3 Pro-Privacy Moves from Google, and 1 Way Brands Can Still Hold Their Ground
Google’s recent product moves are giving a great deal of data control back to its users. How will advertisers fare in this new pro-privacy world?
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For a world dominated by talk of social platforms, “privacy” seems to be the word on everyone’s lips lately.
Facebook has touted its next steps as hospitable to a world where in-group conversations and ephemeral messaging reign. Apple’s most recent update to its Safari browser has taken draconian measures to limit cookies. And Google is joining in on the conversation, with CEO Sundar Pichai taking a strong stance by saying, “Privacy should not be a luxury good. We’re also working hard to challenge the assumption that products need more data to be helpful.” Three recent product updates from the company reflect their commitment to the latter statement, but what impact will these moves have on their success in – and the industry’s reliance on – the advertising tech business?
C is for Cookies, and Clarity
The three tenets Google has adopted to articulate their philosophy on privacy are transparency, control, and respect for user choice. Their forthcoming capability for cookies, in many ways, addresses all three of those tenets. A number of existing Chrome features are due for an overhaul, and will result in users having more control over how cookies are collected and how they can be removed.
A key element of this process is creating a clear distinction between third-party cookies (collected based on your actions taken online) and first-party cookies (information you input and request to have saved, like purchasing information and passwords). By ensuring that these types of cookies are differentiated from one another, users can remove information that informs their ad displays but still “remember” things like credit card numbers or challenging passwords.
Fighting Back with Browsers
But the transparency won’t stop there. For data that has already been collected and is in use for ad targeting, a new browser extension will demystify the ad “serving” process. Per AdWeek, “if a user is served an ad for a brand, the extension will tell them who paid for the placement plus the additional data segments used to personalize ads and the companies involved with the process.” Put another way by Google’s Senior VP for ads and commerce, “We want to give users more visibility into the data used to personalize ads and the companies involved in the process.” As calls for privacy grow ever louder from consumers rightfully concerned about their data and its safety, these measures go a long way to address and quiet those worries.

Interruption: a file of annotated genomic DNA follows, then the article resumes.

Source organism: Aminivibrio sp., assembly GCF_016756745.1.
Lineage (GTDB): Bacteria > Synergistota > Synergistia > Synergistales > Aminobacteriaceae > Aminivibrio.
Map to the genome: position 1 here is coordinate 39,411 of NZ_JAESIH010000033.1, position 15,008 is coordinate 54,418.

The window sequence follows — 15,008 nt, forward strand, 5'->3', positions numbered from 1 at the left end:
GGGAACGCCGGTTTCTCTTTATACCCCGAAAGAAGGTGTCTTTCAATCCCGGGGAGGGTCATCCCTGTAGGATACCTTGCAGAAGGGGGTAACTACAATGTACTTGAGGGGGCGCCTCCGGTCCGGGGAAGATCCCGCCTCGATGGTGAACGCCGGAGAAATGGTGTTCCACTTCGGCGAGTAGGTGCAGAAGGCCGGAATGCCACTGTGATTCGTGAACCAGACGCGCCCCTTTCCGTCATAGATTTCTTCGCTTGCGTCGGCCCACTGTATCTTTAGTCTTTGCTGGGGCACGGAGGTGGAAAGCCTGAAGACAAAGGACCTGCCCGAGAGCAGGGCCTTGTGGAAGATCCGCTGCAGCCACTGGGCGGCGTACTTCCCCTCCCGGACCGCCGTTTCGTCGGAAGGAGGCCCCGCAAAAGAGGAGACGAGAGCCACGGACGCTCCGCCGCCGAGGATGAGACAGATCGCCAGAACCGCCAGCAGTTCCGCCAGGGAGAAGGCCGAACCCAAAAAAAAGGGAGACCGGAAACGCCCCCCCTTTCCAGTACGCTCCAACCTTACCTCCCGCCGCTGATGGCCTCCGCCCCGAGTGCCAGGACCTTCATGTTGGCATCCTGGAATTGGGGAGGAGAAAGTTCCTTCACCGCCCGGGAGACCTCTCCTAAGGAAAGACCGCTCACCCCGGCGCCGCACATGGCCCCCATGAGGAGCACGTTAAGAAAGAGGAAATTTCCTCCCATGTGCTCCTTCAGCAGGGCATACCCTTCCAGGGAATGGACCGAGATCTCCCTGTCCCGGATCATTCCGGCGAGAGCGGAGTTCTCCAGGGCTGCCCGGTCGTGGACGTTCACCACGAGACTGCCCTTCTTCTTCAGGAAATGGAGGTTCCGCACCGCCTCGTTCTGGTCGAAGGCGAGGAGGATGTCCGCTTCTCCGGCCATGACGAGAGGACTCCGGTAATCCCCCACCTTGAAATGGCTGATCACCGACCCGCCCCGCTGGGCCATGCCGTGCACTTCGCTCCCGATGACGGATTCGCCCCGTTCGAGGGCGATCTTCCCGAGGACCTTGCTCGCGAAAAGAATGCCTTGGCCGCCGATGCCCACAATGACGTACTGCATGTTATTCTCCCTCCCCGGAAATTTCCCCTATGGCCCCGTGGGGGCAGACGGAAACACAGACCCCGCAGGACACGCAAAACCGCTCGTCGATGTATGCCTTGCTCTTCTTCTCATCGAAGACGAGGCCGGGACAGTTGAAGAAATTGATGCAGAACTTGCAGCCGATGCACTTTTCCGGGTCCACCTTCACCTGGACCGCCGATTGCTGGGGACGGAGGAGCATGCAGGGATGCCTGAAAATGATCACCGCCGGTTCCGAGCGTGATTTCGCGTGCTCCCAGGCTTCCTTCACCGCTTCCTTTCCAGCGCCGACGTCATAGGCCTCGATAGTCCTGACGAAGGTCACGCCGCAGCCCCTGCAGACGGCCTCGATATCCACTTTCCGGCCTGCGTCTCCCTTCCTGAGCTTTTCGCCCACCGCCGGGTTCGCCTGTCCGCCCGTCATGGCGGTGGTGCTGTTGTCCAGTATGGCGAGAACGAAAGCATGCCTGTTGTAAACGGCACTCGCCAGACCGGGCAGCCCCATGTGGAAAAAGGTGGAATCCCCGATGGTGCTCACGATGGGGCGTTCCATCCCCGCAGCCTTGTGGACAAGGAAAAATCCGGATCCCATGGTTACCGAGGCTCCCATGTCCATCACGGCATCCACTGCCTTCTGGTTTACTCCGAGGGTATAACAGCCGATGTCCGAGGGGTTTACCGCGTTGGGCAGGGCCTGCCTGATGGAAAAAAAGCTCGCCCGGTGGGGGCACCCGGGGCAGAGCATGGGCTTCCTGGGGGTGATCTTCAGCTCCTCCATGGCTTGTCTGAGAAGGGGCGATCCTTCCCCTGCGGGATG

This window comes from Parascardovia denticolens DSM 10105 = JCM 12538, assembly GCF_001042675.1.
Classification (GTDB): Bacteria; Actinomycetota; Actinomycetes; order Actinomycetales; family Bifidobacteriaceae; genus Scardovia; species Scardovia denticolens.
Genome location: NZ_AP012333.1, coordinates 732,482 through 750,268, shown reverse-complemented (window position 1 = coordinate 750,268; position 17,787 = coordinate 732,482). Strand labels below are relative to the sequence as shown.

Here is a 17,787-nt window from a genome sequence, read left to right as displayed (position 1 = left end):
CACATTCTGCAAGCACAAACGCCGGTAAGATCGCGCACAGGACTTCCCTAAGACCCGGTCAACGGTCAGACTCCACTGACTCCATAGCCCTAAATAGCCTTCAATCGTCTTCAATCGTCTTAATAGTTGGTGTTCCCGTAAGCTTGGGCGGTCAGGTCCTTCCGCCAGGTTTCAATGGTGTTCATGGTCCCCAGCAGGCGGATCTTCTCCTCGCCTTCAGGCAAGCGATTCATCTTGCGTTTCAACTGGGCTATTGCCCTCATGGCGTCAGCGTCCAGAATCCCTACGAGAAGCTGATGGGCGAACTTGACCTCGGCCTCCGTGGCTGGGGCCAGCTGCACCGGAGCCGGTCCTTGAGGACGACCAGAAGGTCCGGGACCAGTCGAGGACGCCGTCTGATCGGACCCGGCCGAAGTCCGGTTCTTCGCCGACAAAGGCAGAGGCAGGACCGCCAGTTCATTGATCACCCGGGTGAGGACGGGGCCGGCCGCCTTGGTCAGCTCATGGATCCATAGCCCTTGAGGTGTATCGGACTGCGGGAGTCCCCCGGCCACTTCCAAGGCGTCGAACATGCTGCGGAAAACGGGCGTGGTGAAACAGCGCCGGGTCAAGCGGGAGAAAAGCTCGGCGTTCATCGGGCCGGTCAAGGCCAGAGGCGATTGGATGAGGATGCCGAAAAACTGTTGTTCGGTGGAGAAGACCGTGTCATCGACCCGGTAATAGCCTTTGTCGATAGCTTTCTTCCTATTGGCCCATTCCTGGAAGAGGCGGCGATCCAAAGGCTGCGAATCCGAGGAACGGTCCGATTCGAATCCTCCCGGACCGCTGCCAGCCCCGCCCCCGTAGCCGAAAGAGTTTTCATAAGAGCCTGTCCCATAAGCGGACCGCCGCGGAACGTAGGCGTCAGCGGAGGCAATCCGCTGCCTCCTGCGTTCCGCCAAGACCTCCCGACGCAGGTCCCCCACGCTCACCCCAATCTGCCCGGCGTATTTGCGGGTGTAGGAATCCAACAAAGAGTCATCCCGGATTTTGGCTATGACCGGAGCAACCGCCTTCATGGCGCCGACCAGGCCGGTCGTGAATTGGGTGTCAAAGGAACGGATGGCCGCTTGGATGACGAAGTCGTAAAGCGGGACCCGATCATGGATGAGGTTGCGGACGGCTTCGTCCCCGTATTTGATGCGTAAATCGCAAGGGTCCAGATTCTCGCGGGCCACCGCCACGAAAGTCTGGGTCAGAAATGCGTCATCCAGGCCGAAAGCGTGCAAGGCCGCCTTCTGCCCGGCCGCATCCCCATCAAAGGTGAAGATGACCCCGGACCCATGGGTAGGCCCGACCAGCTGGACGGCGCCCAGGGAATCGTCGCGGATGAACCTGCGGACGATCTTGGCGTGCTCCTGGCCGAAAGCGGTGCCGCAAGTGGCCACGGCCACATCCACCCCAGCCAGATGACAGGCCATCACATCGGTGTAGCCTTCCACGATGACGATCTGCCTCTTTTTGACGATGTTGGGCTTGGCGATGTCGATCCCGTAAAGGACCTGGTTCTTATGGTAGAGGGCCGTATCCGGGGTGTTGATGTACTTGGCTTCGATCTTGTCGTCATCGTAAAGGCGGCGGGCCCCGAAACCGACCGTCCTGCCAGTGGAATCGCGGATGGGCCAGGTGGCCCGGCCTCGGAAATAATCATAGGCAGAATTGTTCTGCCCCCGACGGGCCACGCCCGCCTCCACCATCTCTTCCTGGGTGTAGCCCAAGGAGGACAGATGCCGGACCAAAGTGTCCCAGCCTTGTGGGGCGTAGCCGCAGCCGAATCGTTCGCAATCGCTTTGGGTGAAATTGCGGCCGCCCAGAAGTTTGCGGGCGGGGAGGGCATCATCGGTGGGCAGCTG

Saying “Later” to Locations and “Adios” to Activities
Earlier this month, the company announced that it was creating a capability to delete location and activity history from Google accounts. Users can toggle settings to keep this information forever, delete it after three months, or delete it after eighteen months. Compared to their nearest competitor in the ad market, Facebook – whose analogous feature has been delayed several times, Google seems more open to the possibility of holding less information from their users. Per CNET, you can also opt to disable web and app activity tracking.
CNET has opined that “for [Google’s focus on privacy] to work, Pichai’s promise [to optimize products with less data] has to be sincere.” And in a number of ways, they’re taking concrete actions that demonstrate that it is, at least for now. But in light of the considerable power these moves give Google users and prospective consumers, where do advertisers find themselves now?
Time to Ask Before You Act
Needless to say, rumors about proposed changes to this mammoth company’s ad practices (Google Ads is the largest player in the ad tech game, holding 31% of the market share) created worries for advertisers and brands. But they’re reportedly open to the changes that have been proposed, with S4 Capital’s head Martin Sorrell calling them “a good move.” He went on to share an important note for those grasping for new strategy in light of this newly empowered consumer base: the more difficult advertisers have it when accessing data on how their campaigns perform, the more important it will be for brands to have a direct relationship with consumers.
At last fall’s Social Media Week London, this exact challenge came up during “Can Privacy and Personalization Co-Exist?” Wayin’s Rich Jones insisted that this new consumer awareness of ad targeting practices was not only the end of this era of marketing, but that “it’s going to make us better.” Brands who can connect meaningfully with prospective customers, earning their trust rather than co-opting it through data they may not have realized they’re sharing, will perform at a higher level and with more brand loyalty.
So yes, targeting may be a little less exact than before now that there’s more ease over controlling your data. What will you do with the attention you do garner? How will you use in good and trustworthy ways? The challenge course is now set, thanks to Google—it’s on us to do the right, smart, and better thing.
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